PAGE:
I recently stumbled upon Daily Rituals: How Artists Work by Mason Currey, and I soon became a bit obsessed with the idea of honing my morning routine. In Daily Rituals, Currey explores how some of the greatest creative minds, from philosophers and writers to painters and composers, went about their daily routines.
For example, my favorite writer Ernest Hemingway cherished his early morning hours.
“…I write every morning as soon after first light as possible. You write until you come to a place where you still have your juice and know what will happen next and you stop and try to live through until the next day when you hit it again. Nothing can hurt you, nothing can happen, nothing means anything until the next day when you do it again. It is the wait until that next day that it is hard to get through.”
I noticed a common thread throughout most of the creative minds featured—each had a certain routine to clear their minds and begin their work, even if their routine was simply insisting against any sort of regimen or doing everything but sitting down to write or paint or compose (which eventually led them to beginning their work).
In public relations, and especially at the Bradford Group, we do an extensive amount of writing for our clients. It can be hard for me to quiet the mind and ready it to write when I’m feeling muddled. I’ve noticed I become settled and stay focused throughout the day if I begin my morning in a semi-structured format.
For me, that means waking up early enough so I can slow down and enjoy the morning before the workday ahead. But even if you prefer to sleep in late, here are five ways to set a daily ritual, especially if you’re in the public relations and writing field.
Set a daily intention.
Your day can become lost or under appreciated if you allow yourself to be consumed with your packed inbox, amount of work to do, meetings to attend, etc. Each day is a fresh start, even though it may not seem like it after a long day or night beforehand. Purposely set one intention or a priority soon after you wake—this can happen over a cup of coffee, during a jog or while stretching out your downward dog—and you’ll notice a clearer day ahead.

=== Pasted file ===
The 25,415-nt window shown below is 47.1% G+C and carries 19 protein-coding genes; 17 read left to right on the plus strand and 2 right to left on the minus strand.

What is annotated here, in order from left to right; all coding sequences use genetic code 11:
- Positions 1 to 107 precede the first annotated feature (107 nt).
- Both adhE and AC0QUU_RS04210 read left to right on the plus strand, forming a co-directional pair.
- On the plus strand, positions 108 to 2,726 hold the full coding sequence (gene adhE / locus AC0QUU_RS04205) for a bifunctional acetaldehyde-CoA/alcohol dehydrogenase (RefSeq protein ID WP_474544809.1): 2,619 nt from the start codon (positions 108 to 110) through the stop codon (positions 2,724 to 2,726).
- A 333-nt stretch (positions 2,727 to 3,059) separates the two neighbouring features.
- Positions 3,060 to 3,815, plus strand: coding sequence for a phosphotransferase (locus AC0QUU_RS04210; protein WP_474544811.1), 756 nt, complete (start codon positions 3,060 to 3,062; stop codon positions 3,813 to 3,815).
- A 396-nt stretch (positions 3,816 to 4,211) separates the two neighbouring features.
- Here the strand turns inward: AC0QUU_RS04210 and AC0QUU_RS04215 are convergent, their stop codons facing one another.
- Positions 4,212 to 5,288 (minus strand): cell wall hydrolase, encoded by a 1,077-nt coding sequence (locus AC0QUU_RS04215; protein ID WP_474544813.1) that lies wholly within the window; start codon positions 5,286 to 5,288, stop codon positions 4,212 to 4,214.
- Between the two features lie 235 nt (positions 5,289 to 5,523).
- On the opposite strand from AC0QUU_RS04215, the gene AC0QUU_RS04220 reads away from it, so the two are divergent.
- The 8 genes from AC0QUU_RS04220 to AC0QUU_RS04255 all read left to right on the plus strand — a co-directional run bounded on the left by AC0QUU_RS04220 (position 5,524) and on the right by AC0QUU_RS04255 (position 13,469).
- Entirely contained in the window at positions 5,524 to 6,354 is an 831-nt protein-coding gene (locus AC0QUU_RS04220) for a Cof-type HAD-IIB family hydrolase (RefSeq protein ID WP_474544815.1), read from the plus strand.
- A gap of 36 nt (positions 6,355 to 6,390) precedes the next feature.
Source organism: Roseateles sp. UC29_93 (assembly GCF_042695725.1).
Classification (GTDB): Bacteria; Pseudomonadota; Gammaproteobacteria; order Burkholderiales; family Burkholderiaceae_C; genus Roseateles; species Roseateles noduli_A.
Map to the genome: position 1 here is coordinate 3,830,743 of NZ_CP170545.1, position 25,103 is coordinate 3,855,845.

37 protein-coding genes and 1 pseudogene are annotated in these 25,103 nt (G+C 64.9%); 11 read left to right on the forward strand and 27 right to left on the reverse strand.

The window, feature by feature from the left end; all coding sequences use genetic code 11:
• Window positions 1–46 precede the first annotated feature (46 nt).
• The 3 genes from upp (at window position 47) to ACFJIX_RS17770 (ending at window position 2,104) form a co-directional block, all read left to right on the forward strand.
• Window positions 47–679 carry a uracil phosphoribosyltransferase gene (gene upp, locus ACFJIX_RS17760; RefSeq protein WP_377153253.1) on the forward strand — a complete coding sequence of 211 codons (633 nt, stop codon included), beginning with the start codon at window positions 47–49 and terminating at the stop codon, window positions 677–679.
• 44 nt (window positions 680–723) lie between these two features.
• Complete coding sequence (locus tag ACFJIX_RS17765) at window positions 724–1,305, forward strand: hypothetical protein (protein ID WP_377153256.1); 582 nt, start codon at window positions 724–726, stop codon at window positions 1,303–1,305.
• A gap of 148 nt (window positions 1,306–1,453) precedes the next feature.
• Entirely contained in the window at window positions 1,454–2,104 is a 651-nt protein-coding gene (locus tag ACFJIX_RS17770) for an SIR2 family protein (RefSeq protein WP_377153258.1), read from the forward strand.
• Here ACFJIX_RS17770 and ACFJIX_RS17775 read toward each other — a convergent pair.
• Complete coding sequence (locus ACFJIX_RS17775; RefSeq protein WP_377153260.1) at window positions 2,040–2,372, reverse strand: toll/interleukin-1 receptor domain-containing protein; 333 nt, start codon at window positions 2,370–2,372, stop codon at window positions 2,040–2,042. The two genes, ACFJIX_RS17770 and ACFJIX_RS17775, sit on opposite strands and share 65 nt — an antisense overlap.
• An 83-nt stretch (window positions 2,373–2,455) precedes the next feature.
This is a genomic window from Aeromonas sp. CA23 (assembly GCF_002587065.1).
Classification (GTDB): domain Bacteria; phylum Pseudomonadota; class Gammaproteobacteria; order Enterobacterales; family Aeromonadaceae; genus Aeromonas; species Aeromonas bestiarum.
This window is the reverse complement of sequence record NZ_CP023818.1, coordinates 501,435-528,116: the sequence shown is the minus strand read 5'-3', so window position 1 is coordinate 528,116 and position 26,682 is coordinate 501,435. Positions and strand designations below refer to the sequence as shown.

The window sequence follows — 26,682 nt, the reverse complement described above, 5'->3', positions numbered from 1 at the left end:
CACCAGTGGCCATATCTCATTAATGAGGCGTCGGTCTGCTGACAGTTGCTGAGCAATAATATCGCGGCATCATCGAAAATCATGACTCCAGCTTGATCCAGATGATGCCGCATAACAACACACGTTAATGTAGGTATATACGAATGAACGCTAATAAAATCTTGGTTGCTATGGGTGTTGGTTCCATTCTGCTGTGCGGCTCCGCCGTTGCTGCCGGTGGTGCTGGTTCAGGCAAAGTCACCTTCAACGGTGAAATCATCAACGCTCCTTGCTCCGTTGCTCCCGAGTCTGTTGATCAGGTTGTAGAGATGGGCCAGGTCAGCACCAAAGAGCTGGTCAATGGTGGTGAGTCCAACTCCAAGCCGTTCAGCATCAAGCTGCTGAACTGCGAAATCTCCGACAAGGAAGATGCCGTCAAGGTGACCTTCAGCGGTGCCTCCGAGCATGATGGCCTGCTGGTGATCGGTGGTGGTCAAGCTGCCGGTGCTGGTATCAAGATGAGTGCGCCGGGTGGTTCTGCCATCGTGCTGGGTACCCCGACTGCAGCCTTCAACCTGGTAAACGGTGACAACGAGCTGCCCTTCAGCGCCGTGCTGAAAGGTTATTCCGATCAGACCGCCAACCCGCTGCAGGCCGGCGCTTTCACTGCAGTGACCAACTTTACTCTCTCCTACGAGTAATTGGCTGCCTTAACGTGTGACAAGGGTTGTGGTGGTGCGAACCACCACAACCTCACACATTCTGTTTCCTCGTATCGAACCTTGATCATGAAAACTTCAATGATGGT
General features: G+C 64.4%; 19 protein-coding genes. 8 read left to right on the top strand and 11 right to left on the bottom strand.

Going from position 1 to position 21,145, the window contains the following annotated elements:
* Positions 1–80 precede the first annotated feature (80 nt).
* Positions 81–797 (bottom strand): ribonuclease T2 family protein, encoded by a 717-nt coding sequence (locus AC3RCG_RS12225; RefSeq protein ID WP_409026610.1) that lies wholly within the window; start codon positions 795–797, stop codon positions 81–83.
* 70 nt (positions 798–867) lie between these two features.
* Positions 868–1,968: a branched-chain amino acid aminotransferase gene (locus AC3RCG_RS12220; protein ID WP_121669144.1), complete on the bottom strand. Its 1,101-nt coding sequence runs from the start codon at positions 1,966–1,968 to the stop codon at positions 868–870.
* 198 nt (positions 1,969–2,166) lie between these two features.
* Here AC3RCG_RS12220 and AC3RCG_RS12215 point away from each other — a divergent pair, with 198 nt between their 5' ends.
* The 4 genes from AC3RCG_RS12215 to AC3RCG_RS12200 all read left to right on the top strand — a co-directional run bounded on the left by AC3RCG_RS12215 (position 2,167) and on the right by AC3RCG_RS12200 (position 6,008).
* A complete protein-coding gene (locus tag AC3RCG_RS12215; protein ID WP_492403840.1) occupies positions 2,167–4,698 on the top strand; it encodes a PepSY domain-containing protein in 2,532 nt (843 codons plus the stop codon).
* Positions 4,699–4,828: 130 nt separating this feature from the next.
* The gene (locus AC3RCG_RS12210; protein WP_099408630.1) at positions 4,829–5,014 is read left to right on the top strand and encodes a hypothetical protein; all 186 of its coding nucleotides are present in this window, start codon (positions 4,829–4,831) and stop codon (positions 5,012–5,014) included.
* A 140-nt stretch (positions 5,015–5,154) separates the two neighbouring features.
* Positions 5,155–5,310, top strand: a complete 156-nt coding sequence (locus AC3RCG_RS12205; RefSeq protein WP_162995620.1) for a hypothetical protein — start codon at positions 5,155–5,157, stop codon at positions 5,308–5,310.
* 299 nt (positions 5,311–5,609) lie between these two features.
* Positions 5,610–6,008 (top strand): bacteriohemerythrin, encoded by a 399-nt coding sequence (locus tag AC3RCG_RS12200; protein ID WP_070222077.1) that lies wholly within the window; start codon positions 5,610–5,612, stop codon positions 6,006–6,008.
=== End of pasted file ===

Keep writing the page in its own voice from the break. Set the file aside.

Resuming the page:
At the Bradford Group, we each state our top intention or priority every morning in our group huddle. It not only keeps everyone aware of what we’re working on, but it helps us hold one another accountable and stay focused.
Organize the day.
Just like setting an intention can help focus your day, so can organizing just what needs to get done in the next eight or so hours at work. This may seem understood, but here’s the kicker: Don’t expect to finish an unrealistic bulk of work if you know you can’t. It’ll lead to disappointment and frustration. Realize what things you know you can accomplish, state the necessary tasks to do so, and you’ll be more likely to cross it off your list.
If you write your best in the morning, set an alarm and do it! Personal writing before the workday can help slow your mind and prepare it for the amount of work ahead. If you function best in the morning, take advantage of those early hours. This goes for writing for clients, too. If you prefer writing before tackling the rest of the day’s tasks, set the time necessary and start scheduling your meetings in the afternoons.
It’s important to read good writing outside of industry news, and early morning is the perfect time to do that. Crack open a book with your coffee before you head into work, and it just might keep your thoughts from drifting to your inbox, at least for a few more minutes.
Read some more.
When I arrive to work, one of the first things I do is set aside at least 30 minutes to read the top stories in our clients’ industries. (I love the American Press Institute’s daily Need to Know newsletter on journalism updates, too). Reading the top stories and relevant news of the day keeps us Groupies on our toes and proactively thinking of the next great pitch for our clients.
So, take the time necessary to recognize what helps you create better work throughout the day, whatever your morning preferences may be. It’ll make all the difference—for both you and your clients.